Do markets blunt identity?

Last registered on May 13, 2024


Trial Information

General Information

Do markets blunt identity?
Initial registration date
May 02, 2024

Initial registration date is when the trial was registered.

It corresponds to when the registration was submitted to the Registry to be reviewed for publication.

First published
May 13, 2024, 11:52 AM EDT

First published corresponds to when the trial was first made public on the Registry after being reviewed.



Primary Investigator

Monash University

Other Primary Investigator(s)

PI Affiliation
Monash University
PI Affiliation
Monash University

Additional Trial Information

In development
Start date
End date
Secondary IDs
Prior work
This trial does not extend or rely on any prior RCTs.
We conduct an online experiment designed to evaluate the impact of historical exposure to well-integrated grain markets on the importance of identity in shaping behaviour in two incentivised games. Data comes from 900 participants born in two groups of prefectures in Fujian (southeast China) that differ in levels of historical market integration (high vs low) but are otherwise similar (similar history, ethnicity, religion, and national government). Group identities are experimentally primed using both artificial minimal-group (meaningless symbols) and natural groups (language), with 1/3 of the participants allocated to a control group (No Group Identity). After being primed with one of these identities and randomly matched with anonymous partners, participants play both the Trust and Money Burning games.
External Link(s)

Registration Citation

Huang, An, Paulo Santos and Russell Smyth. 2024. "Do markets blunt identity?." AEA RCT Registry. May 13.
Experimental Details


Participants are recruited to participate in an online experiment in sets of prefectures in Fujian Province (SE China). These regions differ in their history of market integration. Participants play two standard games (Trust Game and Money Burning Game) after being randomly allocated to one of three conditions: primed to think about their membership in a natural group (language), primed to think about their membership in a minimal group (symbols) and not primed to think about their identity. Participants are then randomly matched with others who share the same or different group membership.
Intervention Start Date
Intervention End Date

Primary Outcomes

Primary Outcomes (end points)
Decisions in the Trust Game (amount sent as initiator and as recipient) and the Money Burning Game (money burned), in two situations: when partner's identity is the same as the participant and when it is different.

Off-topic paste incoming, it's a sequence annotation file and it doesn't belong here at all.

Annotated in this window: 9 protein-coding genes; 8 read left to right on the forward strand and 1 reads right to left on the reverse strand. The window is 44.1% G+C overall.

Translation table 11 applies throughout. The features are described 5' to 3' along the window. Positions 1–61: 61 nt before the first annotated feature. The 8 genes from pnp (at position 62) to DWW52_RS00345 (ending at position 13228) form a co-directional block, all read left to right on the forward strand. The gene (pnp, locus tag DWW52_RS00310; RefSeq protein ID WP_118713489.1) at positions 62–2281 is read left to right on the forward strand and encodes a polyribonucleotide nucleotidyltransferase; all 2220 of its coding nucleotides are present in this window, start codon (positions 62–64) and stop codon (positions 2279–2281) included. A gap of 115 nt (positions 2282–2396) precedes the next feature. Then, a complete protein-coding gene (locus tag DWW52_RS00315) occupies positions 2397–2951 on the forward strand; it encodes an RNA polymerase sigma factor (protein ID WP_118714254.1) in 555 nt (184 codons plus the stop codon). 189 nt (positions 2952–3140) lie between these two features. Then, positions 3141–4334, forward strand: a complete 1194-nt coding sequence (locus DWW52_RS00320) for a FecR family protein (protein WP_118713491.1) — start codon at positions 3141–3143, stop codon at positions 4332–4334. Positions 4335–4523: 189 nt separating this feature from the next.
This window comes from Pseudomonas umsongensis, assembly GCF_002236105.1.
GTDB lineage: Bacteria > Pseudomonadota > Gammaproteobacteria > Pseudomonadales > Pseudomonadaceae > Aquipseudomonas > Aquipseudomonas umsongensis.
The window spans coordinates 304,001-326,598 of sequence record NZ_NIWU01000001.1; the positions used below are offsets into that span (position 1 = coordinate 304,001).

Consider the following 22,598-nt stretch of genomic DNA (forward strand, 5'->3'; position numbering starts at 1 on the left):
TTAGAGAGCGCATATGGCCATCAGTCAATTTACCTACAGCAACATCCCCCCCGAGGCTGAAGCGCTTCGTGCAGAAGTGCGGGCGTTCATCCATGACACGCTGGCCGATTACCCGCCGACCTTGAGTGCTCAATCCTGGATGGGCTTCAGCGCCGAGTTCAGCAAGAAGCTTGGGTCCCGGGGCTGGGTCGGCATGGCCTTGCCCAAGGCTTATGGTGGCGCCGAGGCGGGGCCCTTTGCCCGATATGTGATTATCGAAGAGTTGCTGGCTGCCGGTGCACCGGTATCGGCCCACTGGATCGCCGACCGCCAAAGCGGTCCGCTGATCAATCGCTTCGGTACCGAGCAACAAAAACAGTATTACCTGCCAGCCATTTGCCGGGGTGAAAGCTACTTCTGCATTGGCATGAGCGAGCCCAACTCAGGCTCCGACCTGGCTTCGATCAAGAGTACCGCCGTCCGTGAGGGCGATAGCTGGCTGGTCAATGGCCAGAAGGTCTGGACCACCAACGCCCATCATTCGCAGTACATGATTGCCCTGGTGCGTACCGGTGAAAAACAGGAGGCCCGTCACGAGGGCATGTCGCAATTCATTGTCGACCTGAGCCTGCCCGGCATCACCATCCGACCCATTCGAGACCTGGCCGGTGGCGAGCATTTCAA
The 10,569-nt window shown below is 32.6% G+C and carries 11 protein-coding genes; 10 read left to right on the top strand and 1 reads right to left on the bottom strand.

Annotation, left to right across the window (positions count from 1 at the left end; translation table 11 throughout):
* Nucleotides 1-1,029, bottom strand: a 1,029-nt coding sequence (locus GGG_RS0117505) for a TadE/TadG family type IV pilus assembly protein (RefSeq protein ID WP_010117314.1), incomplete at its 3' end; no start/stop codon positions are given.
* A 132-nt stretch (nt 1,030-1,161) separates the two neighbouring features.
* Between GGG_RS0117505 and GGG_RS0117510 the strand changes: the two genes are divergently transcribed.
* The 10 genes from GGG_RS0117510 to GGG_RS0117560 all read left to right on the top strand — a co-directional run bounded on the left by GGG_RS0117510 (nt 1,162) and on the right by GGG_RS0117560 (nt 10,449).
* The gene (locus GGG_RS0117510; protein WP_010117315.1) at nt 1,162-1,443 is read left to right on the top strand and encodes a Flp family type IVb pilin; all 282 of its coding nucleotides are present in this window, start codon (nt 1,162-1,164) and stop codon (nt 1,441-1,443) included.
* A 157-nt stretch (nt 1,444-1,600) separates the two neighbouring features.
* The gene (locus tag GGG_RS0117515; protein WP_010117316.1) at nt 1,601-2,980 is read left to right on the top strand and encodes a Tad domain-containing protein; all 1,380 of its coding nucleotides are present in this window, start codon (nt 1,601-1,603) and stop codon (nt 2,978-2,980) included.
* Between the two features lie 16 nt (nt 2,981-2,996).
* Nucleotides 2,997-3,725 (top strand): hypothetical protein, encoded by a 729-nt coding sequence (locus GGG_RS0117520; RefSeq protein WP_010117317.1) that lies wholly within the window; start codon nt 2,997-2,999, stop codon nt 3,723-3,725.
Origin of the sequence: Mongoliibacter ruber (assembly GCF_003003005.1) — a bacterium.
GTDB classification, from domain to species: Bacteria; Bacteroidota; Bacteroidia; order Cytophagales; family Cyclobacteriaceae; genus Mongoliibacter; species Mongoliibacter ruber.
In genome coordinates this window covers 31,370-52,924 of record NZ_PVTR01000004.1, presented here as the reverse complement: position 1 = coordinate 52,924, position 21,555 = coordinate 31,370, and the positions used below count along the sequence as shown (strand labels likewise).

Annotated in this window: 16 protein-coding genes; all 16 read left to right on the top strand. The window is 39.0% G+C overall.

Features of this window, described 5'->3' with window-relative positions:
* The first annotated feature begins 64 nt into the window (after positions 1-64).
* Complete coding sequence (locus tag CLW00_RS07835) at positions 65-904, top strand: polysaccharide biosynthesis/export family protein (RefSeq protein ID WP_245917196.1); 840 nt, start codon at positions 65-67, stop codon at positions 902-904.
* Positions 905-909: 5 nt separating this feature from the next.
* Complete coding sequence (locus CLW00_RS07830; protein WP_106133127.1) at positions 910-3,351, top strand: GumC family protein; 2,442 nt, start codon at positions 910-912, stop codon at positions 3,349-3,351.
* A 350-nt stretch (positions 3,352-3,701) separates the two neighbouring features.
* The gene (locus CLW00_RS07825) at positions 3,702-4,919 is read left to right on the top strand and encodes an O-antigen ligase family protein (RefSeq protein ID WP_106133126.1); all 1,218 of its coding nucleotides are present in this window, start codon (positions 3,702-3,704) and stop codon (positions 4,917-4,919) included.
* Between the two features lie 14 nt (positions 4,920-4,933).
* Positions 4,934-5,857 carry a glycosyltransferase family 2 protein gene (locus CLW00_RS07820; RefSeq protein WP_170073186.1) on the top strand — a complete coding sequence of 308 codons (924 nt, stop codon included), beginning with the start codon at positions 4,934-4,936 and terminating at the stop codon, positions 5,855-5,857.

Primary Outcomes (explanation)

Secondary Outcomes

Secondary Outcomes (end points)
Taking advantage of random allocation of the identity of the match, the comparison between participants who are randomly primed to think about their identity (language group or artificial group) and those who are not (no identity) allows us to decompose average differences in decisions in both games into estimates of the importance of in-group bias or out-group bias. As a secondary outcome, we also include survey questions about characteristics of (un)desired neighbors, identical to questions used in the World Values Survey. We sum the number of identity groups that are not desired as neighbors (other race, other religion, migrants, speak other language, homosexuals) as an overall measure of prejudice.
Secondary Outcomes (explanation)

Experimental Design

Experimental Design
The total number of participants is equally split between the two groups of prefectures, that also share the structure of experimental session (N=2 x 450 participants). Within each prefecture group, participants are randomly allocated to one of three situations: priming of minimal identity, priming of natural identity and no priming of identity.
Experimental Design Details
Randomization Method
Randomization done at time of participation in online experiment by a computer
Randomization Unit
Individual level
Was the treatment clustered?

Experiment Characteristics

Sample size: planned number of clusters
Sample size: planned number of observations
900 participants, over 18 years old, born and living in one of 5 prefectures in Fujian, who also speak a local dialect.
Sample size (or number of clusters) by treatment arms
Minimum detectable effect size for main outcomes (accounting for sample design and clustering)
Outcomes are measured in Yuan. Trust Game – Amount sent (sender): MDES = 0.239 Trust Game – Amount sent (receiver): MDES = 0.546 Money Burning Game – Amount burned: MDES = 0.286 Prejudice (survey measure): MDES = 0.107
Supporting Documents and Materials

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Institutional Review Boards (IRBs)

IRB Name
Monash University Human Ethics Committee
IRB Approval Date
IRB Approval Number
Analysis Plan

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Post Trial Information

Study Withdrawal

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Is the intervention completed?
Data Collection Complete
Data Publication

Data Publication

Is public data available?

Program Files

Program Files
Reports, Papers & Other Materials

Relevant Paper(s)

Reports & Other Materials